Down to earth and one that really resonated strongly with me.
Phil Szomszor
Nov 16, 2018 rated it it was amazing  ·  review of another edition
I’ve bought four copies of this for myself and other people - I don’t think I’ve done that with a book before.

It’s ideal for midlifers who are at the “what next?” or “is this it?” part of their lives.

The two best parts of the book are the first chapters on getting your focus and the budgeting and investment parts, which - although credited thinking from others - is very well explained.

Finally, though a minor point, it’s nice to read this kind of book with a British frame of reference. This area
Sandy Morley
Nov 25, 2018 rated it liked it
There's a big chunk in the middle that passed me by, (probably because I'm not yet a midlife careerist,) and a structure I'm not sold on, but there's also a lot of value and sound advice in here.

I want to read this again in ten years, and again ten years after that. I think by that point I'll get a lot more out of it.
Nov 09, 2018 rated it it was amazing
Great book
Mike Harris
Sep 23, 2019 rated it it was amazing
I found David Sawyer when he appeared on Pete Matthew's Meaningful Money podcast. His story and book intrigued me so I bought it on Kindle and Audiobook to read while holidaying.
A very good read if you are a follower of the FIRE movement and plan on retiring before 60. A lot of good advice on saving, investing and general advice on good financial hi-gene
Feb 09, 2020 rated it liked it
This book was a strange mix of oddly specific advice, aimed at the "midlife careerist" who earns decently but doesn't take care of their finances, and solid but generic self-help. Much of the material on investing and lifestyle is just as relevant to younger people like myself, although being already quite familiar with financial independence writing, budgeting, and typical "millennial" topics like minimalism and avoiding lifestyle inflation there wasn't much new to me. The section on starting a ...more
Alex Graham
The author comes across as likeable and has some good tips throughout the book. Yet, it just reads like a series of informal blog posts spliced together into a book.

My main issues surround the structure and financial advice elements. Regarding the former, chapters are full of rambling waffle and the advice given is more just personal anecdotes - over concrete steps that the initiated can take. Many who read this are likely to be very new to the idea of “going it on your own” and would probably e
Dan Coman
Jan 09, 2020 rated it it was ok
It's...okay. If the concept of FIRE is new to you, I could see this being useful. If it's not, it will be equal parts rehashing things you've already read and making bold claims about things you've likely little control over. I quickly realised I wasn't the target audience, and so I found it a bit dull and difficult to get through.

There's an irony in there being lots of advice about innovating and being different from the crowd, and yet the advice being the same as you get from any FIRE blog - c
Jan 12, 2019 rated it it was ok
Shelves: awful
Are you middle aged, middle class, with no retirement plan or clue generally about how to run your life? Then this book has collated the information you need. Essentially, get on LinkedIn, konmari your 4 bedroom house, and start shopping at Lidl so you can free up a grand of disposable income a month and start investing it. The UK investment guide is quite detailed.

Personally I found this book a bit frustrating as I am already quite frugal, and a lot of it was just recommending other people's bo
Shaun Steinberg
Jun 07, 2019 rated it really liked it  ·  review of another edition
Best U.K. financial independence book!

Fantastic U.K. focused financial independence book packed full of useful information.

This book contains all the hints and tips you need to set you off on your FI journey including decluttering, saving, and investing.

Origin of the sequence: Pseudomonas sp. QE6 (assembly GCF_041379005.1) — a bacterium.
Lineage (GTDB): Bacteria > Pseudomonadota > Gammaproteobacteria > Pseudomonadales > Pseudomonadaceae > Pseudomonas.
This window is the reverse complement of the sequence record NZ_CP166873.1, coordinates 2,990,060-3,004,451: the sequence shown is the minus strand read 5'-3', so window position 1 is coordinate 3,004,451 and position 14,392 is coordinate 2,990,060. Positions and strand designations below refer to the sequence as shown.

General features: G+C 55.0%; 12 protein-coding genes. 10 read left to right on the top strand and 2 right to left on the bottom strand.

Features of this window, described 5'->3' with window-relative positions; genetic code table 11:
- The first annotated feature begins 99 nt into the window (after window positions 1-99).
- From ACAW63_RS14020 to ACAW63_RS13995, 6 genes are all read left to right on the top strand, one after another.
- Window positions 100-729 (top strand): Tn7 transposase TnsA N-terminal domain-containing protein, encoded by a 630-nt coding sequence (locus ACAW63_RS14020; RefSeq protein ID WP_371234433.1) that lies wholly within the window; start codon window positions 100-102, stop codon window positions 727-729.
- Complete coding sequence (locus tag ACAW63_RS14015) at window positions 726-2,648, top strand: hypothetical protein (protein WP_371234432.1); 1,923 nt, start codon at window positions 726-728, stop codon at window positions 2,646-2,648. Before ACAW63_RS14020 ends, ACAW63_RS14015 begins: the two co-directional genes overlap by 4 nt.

I would recommend this to any in the U.K. WITH AN INTEREST IN financial independence but who aren’t too sure where to start. By the 50% mark in this book I had already fixed my budget, began paying down my cards and started looking in to investme
Harjeet Heer
Jul 30, 2020 rated it did not like it  ·  review of another edition
Don’t even know where to begin

This book includes financial advice even though the author is not qualified or regulated. We are not talking about ‘save more’ type of advice but lists of funds you should invest in. How to move final salary pensions even if the adviser tells you not to.

Whilst he covers his own **** by saying he isn’t an adviser he then goes on to make recommendations.

Can’t believe stuff like this is written. As a financial adviser who is qualified to talk about these things I rec
Apr 18, 2019 rated it liked it
Started out well, I thought this was a UK take on the FIRE (financial independence retire early) movement. However, it read as a rather unfocussed series of lists; a bit on wellbeing, a bit on efficiency, a bit on career adaption, a bit on minimalism and a bit on investing. I read the book just wishing the author would focus and dig deeply into one thing.
Lisa Van Gemert
Aug 31, 2019 rated it it was ok
Shelves: personal-finance
If you're British, there's a useful section in the middle. If you're not, it's just a bunch of quotes and other people's ideas. I was really disappointed. The author was likeable, but I felt like it was a compilation of every book he'd ever read, with few if any original ideas other than the section on British finance. I wish I could recommend it, but I can't. ...more
Brendan Gaughan
I really wanted to like RESET, I have been following the FI movement for the last two years, I'm based in Glasgow like the author and after listening to Pete Matthews podcast interview with David I thought that this would be a very relevant book. Unfortunately while there are some good parts to this book (in particular the FI section) the rest of the book is almost completely irrelevant for anyone under the age of 40 and doesn't work in PR/office environment. The book also does not seem to know ...more
Paul Carr
Jan 03, 2020 rated it it was amazing  ·  review of another edition
From the shoulders of giants to us professional midlifers

Changing your life requires determination and dedication to a new vision you have, and this guy has all of the above. Beginning with his personal reasons for changing his life and by doing this is changing his family tree.
Starting with a few quotes, David shows why he has 'gone digital'.
One of the most interesting and booking aspects forbid book is his take on financial independence. The FIRE movement, as it is known elsewhere in the Engl
Jan 21, 2021 rated it it was amazing  ·  review of another edition
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David Sawyer FCIPR (45) is a United Nations award-winning PR man and 2:40 marathoner. RESET: How to Restart Your Life and Get F.U. Money is his first book. Sawyer is not a guru. He's a middle-aged family guy who woke up one day wondering "is there another way?" Six years later, the result is RESET – “the unconventional early retirement guide for midlife professionals who want to be happy” – that w